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IntroductionIps typographus (Linnaeus,1758) or as it is commonly known, the 8-toothed spruce bark beetle, is one of the most commonly encountered of the bark beetles (family Scolytidae). It is also potentially one of the most destructive, reaching pest proportions when outbreaks occur.It prefers to attack trees already suffering damage from adverse weather conditions, though it can attack living and healthy trees if populations reach pest proportions.It mainly lives in the bark of the Christmas tree, Norway spruce (Picea abies) but will attack other pines and larches.The chambers created by the larvae of this beetle can be seen in the thin bark and the surface of the wood, which is a behavioural characteristic unique to this species.Like most bark beetles it is small, 4.2mm–5.5mm and bears a series of 4 ‘teeth’ along the base of each elytra (wing case) from which it gets its name.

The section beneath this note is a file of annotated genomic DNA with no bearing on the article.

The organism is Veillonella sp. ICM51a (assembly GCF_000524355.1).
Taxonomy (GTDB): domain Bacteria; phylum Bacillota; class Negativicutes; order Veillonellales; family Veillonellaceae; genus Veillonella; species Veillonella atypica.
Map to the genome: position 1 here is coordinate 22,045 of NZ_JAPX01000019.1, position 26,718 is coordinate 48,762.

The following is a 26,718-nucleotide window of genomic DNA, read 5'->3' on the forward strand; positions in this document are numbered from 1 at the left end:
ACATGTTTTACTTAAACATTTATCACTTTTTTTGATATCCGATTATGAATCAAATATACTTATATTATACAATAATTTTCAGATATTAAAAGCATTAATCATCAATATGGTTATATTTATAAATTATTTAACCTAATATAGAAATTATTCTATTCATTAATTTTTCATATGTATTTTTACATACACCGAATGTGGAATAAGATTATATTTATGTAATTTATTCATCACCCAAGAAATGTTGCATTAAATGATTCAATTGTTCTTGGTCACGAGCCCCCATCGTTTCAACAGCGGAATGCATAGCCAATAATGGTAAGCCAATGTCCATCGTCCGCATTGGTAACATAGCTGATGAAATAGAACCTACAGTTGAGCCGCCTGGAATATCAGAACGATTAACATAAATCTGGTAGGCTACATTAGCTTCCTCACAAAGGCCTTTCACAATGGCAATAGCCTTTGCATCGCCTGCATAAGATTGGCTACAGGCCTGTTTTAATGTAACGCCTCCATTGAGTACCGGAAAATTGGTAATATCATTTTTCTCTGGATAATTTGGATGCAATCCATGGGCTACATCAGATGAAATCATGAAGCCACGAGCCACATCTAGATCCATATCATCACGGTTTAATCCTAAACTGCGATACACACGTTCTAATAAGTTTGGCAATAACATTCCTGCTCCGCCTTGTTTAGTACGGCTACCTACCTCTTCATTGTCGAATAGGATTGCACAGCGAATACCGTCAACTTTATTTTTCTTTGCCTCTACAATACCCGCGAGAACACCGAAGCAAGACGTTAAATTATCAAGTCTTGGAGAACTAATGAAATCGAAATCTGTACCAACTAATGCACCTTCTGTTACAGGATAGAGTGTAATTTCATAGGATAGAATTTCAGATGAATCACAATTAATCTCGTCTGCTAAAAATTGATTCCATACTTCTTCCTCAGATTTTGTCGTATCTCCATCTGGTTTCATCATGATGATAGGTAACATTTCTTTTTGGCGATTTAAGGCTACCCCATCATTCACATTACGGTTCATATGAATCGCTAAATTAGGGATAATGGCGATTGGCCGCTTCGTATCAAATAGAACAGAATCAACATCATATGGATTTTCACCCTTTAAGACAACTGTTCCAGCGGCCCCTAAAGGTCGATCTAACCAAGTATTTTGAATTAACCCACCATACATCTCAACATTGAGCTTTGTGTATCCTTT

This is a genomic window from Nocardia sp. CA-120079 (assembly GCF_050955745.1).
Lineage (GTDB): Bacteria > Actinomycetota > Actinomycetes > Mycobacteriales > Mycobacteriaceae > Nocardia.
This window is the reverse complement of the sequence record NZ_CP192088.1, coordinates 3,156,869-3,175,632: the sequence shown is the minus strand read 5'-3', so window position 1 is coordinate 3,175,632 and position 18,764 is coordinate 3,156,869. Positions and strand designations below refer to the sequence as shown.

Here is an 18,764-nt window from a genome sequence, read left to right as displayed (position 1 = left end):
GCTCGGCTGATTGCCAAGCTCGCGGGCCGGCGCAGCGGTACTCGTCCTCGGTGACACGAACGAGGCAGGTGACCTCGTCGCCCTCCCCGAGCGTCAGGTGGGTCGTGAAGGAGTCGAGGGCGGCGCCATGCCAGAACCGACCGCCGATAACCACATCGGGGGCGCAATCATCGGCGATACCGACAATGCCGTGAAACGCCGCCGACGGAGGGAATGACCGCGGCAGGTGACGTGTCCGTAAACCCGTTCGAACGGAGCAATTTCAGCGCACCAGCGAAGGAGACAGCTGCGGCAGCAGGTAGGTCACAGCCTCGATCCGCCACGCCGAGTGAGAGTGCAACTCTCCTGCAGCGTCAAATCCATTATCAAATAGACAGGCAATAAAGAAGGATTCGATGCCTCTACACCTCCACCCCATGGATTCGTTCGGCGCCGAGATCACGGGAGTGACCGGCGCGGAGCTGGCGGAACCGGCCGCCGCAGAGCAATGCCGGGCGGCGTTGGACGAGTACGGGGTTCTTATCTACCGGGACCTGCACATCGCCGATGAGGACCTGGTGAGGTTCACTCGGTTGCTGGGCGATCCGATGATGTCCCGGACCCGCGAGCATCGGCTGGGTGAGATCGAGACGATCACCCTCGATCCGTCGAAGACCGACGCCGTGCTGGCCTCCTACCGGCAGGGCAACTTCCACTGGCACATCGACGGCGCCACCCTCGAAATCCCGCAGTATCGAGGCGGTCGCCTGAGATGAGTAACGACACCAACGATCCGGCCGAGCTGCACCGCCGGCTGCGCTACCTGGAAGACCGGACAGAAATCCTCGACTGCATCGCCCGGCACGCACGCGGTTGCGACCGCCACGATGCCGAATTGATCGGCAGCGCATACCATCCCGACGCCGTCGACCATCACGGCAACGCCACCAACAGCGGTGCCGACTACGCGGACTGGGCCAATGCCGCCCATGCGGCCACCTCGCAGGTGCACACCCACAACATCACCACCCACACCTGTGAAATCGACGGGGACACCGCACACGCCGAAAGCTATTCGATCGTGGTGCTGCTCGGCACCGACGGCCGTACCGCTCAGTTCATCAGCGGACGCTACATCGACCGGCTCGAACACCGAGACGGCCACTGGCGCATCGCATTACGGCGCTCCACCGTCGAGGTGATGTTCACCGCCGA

This species is found throughout Europe and northern Asia. Although outbreaks have occurred in the UK, this species is not currently recorded here, but is regularly intercepted at ports.